Tech Sell-Off Hits Broader Stock Market

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After a torrid five-week run higher, Wall Street took its foot off the gas this week as investors moved to book some profits. The S&P 500 dropped 1.8% over the last five sessions, ending an impressive stretch that saw the broad index rally over 6% since late April.

At the core of this week’s pullback was a cooldown in red-hot technology stocks benefiting from the artificial intelligence frenzy. Semiconductor giant Nvidia, whose blowout earnings last week turbocharged the AI trade, shed over 9% this week as traders moved to cash in some of those monster gains.

Other mega cap tech leaders like Microsoft, Amazon, and Alphabet also gave back ground, contributing to a 2.4% weekly slide for the Nasdaq Composite. With Big Tech serving as a weight on the market’s shoulders, the venerable Dow Jones Industrial Average wasn’t spared either – the blue-chip index dropped over 2% itself.

The downshift marked an overdue pause that refreshed for the often overly-exuberant market. After storming nearly 15% off the lows over the previous seven weeks, a little air had to come out of the balloon, even with economic data continuing to hold up.

On the economic front, the core Personal Consumption Expenditures (PCE) reading rose 2.8% year-over-year in April, slightly exceeding estimates. While inflation remains stubbornly high, the lack of a major upside surprise helped soothe fears of the Fed needing to pivot towards an even more aggressive policy stance.

The underlying commodity and service costs feeding into the PCE suggest inflation could start to moderate in the second half of 2023. That aligns with current Fed forecasts projecting two more 25 basis point rate hikes before calling it quits on this tightening cycle.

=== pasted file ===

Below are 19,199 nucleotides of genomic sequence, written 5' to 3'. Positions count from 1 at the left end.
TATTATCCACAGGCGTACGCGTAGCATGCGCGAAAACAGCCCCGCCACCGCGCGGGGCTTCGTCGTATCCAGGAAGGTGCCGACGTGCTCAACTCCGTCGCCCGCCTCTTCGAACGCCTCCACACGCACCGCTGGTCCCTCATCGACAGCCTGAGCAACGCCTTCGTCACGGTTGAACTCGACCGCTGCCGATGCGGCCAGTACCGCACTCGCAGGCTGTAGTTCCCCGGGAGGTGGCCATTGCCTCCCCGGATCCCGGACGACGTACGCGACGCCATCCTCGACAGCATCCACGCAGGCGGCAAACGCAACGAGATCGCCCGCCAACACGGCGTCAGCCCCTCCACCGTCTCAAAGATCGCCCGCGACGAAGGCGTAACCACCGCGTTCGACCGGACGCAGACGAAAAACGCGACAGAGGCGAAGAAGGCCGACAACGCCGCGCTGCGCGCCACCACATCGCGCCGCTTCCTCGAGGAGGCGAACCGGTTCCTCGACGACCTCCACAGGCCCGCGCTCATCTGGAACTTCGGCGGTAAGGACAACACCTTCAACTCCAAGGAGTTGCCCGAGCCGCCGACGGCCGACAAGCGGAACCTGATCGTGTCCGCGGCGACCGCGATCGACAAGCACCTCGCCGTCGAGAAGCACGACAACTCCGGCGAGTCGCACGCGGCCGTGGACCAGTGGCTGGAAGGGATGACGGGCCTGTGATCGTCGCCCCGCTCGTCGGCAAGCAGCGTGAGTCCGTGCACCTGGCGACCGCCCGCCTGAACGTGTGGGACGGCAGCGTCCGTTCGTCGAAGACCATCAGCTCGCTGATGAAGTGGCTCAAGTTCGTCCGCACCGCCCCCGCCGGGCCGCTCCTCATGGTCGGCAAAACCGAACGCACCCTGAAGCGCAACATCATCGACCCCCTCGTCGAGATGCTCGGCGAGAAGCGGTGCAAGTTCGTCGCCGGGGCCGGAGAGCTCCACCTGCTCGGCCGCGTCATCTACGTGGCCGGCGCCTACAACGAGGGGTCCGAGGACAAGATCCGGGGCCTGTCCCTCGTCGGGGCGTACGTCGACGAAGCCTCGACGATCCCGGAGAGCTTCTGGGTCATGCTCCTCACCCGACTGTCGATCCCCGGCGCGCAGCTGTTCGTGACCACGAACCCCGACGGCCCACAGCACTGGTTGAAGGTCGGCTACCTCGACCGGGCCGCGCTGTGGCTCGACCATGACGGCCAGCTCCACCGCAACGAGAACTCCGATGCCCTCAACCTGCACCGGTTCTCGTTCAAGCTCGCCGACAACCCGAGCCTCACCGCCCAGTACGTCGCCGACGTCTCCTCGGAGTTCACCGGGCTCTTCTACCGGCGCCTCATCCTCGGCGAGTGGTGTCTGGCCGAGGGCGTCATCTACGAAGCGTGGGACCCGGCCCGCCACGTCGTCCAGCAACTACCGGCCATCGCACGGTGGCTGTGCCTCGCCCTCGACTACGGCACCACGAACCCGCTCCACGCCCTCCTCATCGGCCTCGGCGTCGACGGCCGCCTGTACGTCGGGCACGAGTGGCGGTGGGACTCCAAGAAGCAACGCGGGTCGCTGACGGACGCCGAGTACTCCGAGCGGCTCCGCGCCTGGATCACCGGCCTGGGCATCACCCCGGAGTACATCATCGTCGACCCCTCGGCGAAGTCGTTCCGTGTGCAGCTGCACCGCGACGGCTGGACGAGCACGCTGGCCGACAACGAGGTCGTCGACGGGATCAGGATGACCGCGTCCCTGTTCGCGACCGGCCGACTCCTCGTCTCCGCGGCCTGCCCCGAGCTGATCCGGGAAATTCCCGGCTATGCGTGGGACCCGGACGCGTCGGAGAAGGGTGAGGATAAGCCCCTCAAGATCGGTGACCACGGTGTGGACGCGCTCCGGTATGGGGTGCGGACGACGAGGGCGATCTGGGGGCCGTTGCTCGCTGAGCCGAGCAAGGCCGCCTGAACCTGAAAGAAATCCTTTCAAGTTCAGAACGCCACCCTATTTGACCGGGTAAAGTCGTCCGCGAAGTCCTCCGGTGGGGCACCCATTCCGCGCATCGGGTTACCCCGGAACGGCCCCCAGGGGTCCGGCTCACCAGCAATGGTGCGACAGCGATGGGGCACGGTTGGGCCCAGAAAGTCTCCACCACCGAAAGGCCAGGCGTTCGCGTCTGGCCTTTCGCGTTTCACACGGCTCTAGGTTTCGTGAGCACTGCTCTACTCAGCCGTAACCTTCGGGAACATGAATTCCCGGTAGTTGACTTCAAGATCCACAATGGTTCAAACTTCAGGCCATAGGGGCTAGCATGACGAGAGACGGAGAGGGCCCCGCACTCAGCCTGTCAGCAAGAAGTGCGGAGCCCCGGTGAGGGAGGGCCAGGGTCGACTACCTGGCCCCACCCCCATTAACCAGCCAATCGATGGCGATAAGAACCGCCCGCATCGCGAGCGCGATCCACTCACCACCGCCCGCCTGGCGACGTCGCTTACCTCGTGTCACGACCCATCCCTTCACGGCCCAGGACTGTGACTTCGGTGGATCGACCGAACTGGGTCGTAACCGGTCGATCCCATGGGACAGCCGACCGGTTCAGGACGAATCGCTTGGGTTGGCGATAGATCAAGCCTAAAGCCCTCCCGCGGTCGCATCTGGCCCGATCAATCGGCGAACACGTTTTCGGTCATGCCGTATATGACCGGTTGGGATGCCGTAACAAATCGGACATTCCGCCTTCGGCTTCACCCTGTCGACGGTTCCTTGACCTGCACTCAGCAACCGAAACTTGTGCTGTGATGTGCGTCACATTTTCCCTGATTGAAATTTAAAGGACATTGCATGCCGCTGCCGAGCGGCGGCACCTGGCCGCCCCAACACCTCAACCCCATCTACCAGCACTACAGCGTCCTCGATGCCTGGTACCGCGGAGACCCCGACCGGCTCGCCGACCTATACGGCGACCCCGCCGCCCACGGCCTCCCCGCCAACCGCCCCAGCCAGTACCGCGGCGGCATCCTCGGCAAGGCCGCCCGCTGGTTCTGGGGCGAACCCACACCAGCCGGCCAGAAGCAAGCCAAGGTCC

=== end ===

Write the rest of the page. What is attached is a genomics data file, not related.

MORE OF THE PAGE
Assuming the Fed can stick the landing without snuffing out economic growth, conditions could remain conducive for further equity upside. History shows the S&P 500 tends to bottom around six months before the end of a tightening cycle – and rally sharply in the following 12 months.

This week’s dip may have seemed like an ominous turn, but it really just returned the major indexes back in line with the performance of other segments of the market. The Russell 2000 small-cap index and Russell 3000 representing the entire U.S. equity market have been lagging the S&P 500’s advance.

Over the past month, the Russell 3000 is up a more modest 2.8% versus a 5.2% gain for the big-cap dominated S&P 500. Small-caps as represented by the Russell 2000 have fared even worse with a 1.4% advance over that span.

Analysts pointed out small-caps have struggled to sustain upside momentum. Despite bouncing back from October’s lows, the Russell 2000 is still down 6% year-to-date versus a 10% rise for the large-cap Russell 1000.

Higher financing costs, softer economic growth prospects, and the fading benefits of 2022’s rally could continue to weigh on smaller stocks in the second half.

If large-cap tech remains under pressure, it could help narrow the performance gap – with the Russell mega-caps ceding some of their market-leading gains. But for now, most of Wall Street appears comfortable viewing this week’s pullback as simply clearing the way for the next move higher.

After all, some long-overdue profit-taking and consolidation can ultimately be healthy, helping reset overbought conditions and set the stage for sustained upside.


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